While the novel as entertainment soared in the 1970s, the novel as art form seemed to collapse. Many critics and readers believed a different force was needed to invigorate American fiction; as the decade progressed, they looked to minority writers.

The 1960s had seen a rise in African American poetry and fiction, but most of the writers producing that work were men. In the 1970s, however, African American women authors gained acclaim. Toni Morrison's first novel, The Bluest Eye (1970), describes a young black girl who dreams of having the features of a white girl. Morrison's strongest work of the decade, Song of Solomon (1977), was a complex study of black family life and the search for love and meaning in family history. Other African American female writers also focused on personal and social identity. In A Hero Ain't Nothin' but a Sandwich, Alice Childress depicted urban ghetto life with a strong sense of social commitment. Alice Walker's Meridian (1976) presented its heroine's search for self as a struggle for racial and gender identity.

The struggle for women writers to define themselves and their community helped create unique works in the 1970s. Erica Jong's Fear of Flying (1973) was revolutionary in its explicit handling of a female character's sexual adventures. The novel was equally frank about the character's family and career conflicts. The main character in Judith Rossner's Looking for Mr. Goodbar (1975) also cannot come to terms with her ambitions, her sense of suffocation within her family, and her attraction to sexual danger. The character of the wife in Marilyn French's The Women's Room (1977) feels oppressed by her domineering husband and eventually leaves to examine the possibilities of self-reliance. Among the issues that the novel explores are female friendships and lesbian relationships as alternatives to traditional marriage.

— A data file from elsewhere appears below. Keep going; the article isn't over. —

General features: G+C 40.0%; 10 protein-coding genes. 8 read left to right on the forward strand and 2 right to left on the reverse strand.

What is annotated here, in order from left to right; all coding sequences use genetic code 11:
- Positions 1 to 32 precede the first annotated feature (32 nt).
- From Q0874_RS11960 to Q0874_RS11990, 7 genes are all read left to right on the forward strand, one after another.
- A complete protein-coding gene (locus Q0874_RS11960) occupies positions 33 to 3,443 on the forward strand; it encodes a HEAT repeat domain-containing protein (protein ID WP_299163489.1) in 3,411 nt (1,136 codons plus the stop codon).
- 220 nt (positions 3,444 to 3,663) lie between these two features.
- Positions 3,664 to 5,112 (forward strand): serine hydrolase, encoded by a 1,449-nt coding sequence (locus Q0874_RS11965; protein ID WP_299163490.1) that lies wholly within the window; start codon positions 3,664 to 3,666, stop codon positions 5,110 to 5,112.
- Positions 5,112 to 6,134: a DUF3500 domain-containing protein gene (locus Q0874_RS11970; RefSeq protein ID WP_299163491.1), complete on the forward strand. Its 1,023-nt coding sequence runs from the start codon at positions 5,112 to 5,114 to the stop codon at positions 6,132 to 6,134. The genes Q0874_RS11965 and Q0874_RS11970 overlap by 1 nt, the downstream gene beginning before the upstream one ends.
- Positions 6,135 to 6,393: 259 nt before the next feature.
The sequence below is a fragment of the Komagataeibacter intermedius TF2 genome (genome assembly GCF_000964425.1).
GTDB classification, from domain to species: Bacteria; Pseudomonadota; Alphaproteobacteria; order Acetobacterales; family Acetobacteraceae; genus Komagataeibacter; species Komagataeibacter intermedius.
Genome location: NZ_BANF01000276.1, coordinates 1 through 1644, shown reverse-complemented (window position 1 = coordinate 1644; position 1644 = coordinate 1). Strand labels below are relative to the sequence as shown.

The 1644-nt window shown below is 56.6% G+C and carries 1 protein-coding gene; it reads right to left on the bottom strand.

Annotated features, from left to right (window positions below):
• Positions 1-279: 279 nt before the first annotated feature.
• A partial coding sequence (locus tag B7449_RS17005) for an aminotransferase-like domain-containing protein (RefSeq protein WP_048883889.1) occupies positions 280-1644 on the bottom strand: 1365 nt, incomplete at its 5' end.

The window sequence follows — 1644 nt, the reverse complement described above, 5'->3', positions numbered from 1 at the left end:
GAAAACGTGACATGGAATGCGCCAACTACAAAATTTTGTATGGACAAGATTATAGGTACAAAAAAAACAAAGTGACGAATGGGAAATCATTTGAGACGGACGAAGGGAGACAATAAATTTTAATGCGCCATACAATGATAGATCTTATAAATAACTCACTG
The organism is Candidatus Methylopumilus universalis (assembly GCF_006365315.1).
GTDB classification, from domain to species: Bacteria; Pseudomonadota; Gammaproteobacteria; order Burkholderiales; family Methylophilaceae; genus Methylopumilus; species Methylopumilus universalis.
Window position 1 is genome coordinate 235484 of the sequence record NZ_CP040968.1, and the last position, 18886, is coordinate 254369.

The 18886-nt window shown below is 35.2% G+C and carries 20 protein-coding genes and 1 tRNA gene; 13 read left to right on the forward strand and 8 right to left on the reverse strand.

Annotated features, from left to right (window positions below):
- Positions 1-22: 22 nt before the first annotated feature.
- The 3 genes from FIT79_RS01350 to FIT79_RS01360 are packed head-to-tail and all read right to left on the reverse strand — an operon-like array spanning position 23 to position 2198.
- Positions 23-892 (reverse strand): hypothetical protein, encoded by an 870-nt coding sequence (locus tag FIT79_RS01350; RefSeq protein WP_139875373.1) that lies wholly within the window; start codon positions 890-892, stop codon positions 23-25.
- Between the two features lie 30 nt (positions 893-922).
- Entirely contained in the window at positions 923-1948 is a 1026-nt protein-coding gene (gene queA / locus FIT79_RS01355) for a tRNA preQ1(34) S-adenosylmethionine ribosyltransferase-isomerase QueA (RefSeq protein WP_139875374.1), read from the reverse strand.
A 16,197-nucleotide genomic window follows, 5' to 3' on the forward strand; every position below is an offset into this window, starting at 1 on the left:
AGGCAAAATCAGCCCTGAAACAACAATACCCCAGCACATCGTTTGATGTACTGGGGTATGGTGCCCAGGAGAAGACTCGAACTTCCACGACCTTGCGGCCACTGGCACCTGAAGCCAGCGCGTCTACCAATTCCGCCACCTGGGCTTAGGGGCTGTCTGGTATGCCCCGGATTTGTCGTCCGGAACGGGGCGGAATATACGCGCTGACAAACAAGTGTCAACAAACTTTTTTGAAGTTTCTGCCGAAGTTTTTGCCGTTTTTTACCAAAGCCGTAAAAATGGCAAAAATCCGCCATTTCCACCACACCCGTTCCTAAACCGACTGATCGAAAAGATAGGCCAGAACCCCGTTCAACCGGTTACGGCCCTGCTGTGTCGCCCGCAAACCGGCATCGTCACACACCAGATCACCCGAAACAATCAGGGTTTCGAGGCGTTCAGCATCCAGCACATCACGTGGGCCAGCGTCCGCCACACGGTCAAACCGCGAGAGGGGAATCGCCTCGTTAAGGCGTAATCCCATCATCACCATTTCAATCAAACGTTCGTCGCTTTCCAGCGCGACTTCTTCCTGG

Besides women authors, critics also recognized Latin American male writers for providing the decade with a distinctive new energy in fiction. In the 1950s and 1960s, Argentinian Jorgé Luis Borges had become the first Latin American writer to achieve an international reputation. In the 1970s, he was followed by Mexican Carlos Fuentes and Colombian Gabriel García Márquez. In his historical novel Terra Nostra, Fuentes used elements of mystery, myth, and ritual to create a layered sense of time and character. Like Fuentes, García Márquez infused his stories with a lyric sense of ancestry and mystical possibility. His One Hundred Years of Solitude, published in 1967 and translated into English in 1970, became the best-selling Latin American novel in the United States.

In the 1960s, rock music had appeared to peak in creativity, influence, and range, uniting youthful audiences with its social, political, and cultural relevance. As in the previous decade, the 1970s continued to value the contributions of the singer-songwriter. Although descended from the tradition of 1960s folk singers, these artists sang not of political protest or enlightenment, but of personal confusion, frustration, and loss. The songs of musicians such as James Taylor, Carole King, and Jackson Browne mirrored American society's own move away from social ideals to personal goals.

Bestselling Fiction of the 1970s

1970Love StoryErich Segal
1971WheelsArthur Hailey
1972Jonathon Livingston SeagullRichard Bach
1973Jonathon Livingston SeagullRichard Bach
1974CentennialJames A. Michener
1975RagtimeE. L. Doctorow
1976TrinityLeon Uris
1977The SilmarillionJ. R. R. Tolkien
1978ChesapeakeJames A. Michener
1979The Matarese CircleRobert Ludlum

The 1970s' cultural shift also began to erode the sense of musical unity. Rock music splintered into various styles, such as anthem rock,

glam rock, progressive rock, southern rock, California rock, and heavy metal, each of which sought a different audience.

The wide variety of rock music genres produced only a handful of stars. Blockbuster albums, corporate-sponsored tours, and progressive radio formats helped these select musicians make more money than ever before. Often their fame was earned not just from their music, but also from the way they looked and acted on stage. For example, heavy metal musicians Alice Cooper and the band Kiss used stage theatrics, makeup, and violent images to portray themselves as counterculture icons.

Another symbol of cultural rebellion, the punk rock movement, emerged in the mid-1970s. With its primitive, stripped-down assault of guitars, bass, and drums played fast and loud, punk rock was a refreshing revelation to some, but obnoxious noise to others. Either way, punk musicians could not have cared less. They valued seizing the moment, discarding history, breaking the rules, inventing new ones, and taking a stand (even a wrong one) whenever possible. Punk rock celebrated being young.

"Jesus" Rock